Women reservists determined to fight for Ukraine against a Russian invasion

Women reservists determined to fight for Ukraine against a Russian invasion

kyiv, Jan 29, 2022 (AFP) - Ukrainian reservist Mariana Jaglo, 52, takes her rifle out of a khaki case in the dining room of her home in kyiv and says she will not hesitate to defend her country in the event of a Russian invasion. "We won't be sitting around waiting for them. We are ready to give them the welcome they deserve," warns this marketing employee coldly, who enlisted in a reservist corps two years ago. "I am not alone. There are many like me in Ukraine. No man she will do what a woman can do to defend her family, her children. She is a fearsome force," says this mother of two adult daughters and a 12-year-old boy. In 2021, she paid "2,000 or 3,000 dollars" -sum considered a fortune in one of the poorest countries in Europe - for a Ukrainian Zroyar Z-15 model hunting rifle and the necessary material to adapt it to combat. "With a mechanical and telescopic sight, supports and sound reducer", he lists with pride the woman, who also followed an elite shooter training. of her weapon, according to the legislation, she cannot shoot in bursts. Ukraine, a former Soviet republic of 40 million inhabitants, is the theater of a conflict between the authorities and the separatists of the east, backed by Russia. The war began in 2014 with the annexation of the Crimean peninsula by Russia, and has left more than 13,000 dead. In recent months, tension has increased and Western countries accuse Putin of having concentrated some 100,000 soldiers near the border. with Ukraine, preparing an invasion, and threaten Moscow with harsh sanctions if it takes action, while delivering weapons to kyiv. - Do not "panic" - Some media evoke the risk of Russian air strikes against the Ukrainian capital and more than 48% of Ukrainians consider a Russian invasion possible, according to a survey published this week. The panic is not visible in the country, but many pack emergency bags and stockpile essentials or sign up for survival or first aid training. Jaglo packed her military backpack with her uniform, helmet, bulletproof vest, gloves and knee pads. Along with other reservists, this short-haired brunette trains regularly to shoot, patrol or set up ambushes. "If there had been no war, I would never have thought of these military issues," explains the Ukrainian. Journalist Oleksandre Majov, also a reservist, had to leave eastern Ukraine after the conflict with separatists broke out. Today, his military backpack is also ready."The evacuation, I'm not going to live it again. It's a bag to go to fight," says the 35-year-old war correspondent. "I have a plan and I am ready," he adds. Jaglo does not have a concrete plan for his family or where to send his children if the situation deteriorates. "Of course I'm worried," he confesses, hoping the war can be avoided. "Many countries give us weapons, they send us specialists who instruct our military in the use of weapons, that also has an effect," estimates Jaglo. For her, the current crisis is due to the "imperialist" ambitions of Russian President Vladimir Putin. . But if the worst comes to the worst, he will not falter. "I don't want to kill people, but to defend my home," she sums up. ant/gmo/mab-js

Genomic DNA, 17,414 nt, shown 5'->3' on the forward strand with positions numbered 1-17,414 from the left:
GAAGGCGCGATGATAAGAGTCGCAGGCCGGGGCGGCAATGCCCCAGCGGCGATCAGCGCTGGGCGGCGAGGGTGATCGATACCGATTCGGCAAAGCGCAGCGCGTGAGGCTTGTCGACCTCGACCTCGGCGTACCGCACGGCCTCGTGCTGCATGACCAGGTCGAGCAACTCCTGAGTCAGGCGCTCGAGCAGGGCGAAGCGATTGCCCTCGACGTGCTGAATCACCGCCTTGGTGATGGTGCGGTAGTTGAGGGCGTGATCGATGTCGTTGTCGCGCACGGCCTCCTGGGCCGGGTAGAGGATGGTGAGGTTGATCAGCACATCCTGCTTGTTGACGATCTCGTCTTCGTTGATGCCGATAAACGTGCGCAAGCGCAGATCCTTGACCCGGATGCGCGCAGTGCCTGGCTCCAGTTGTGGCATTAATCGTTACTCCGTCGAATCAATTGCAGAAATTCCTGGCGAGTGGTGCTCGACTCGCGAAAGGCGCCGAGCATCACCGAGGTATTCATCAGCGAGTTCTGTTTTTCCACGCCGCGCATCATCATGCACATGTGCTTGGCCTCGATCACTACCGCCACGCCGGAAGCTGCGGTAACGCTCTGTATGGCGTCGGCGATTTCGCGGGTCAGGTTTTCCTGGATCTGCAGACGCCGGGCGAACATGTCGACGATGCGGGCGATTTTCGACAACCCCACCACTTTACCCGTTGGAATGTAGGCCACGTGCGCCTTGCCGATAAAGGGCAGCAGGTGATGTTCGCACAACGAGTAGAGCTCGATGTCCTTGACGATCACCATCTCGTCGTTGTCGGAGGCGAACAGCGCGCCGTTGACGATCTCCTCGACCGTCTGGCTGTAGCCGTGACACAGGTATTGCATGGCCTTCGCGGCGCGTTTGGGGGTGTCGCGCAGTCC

RELATED TOPICS

Vladimir Putin Mariana Zhaglo Oleksandr Makhov AFP

Mujeres reservistas, decididas a combatir por Ucrania contra una invasión rusa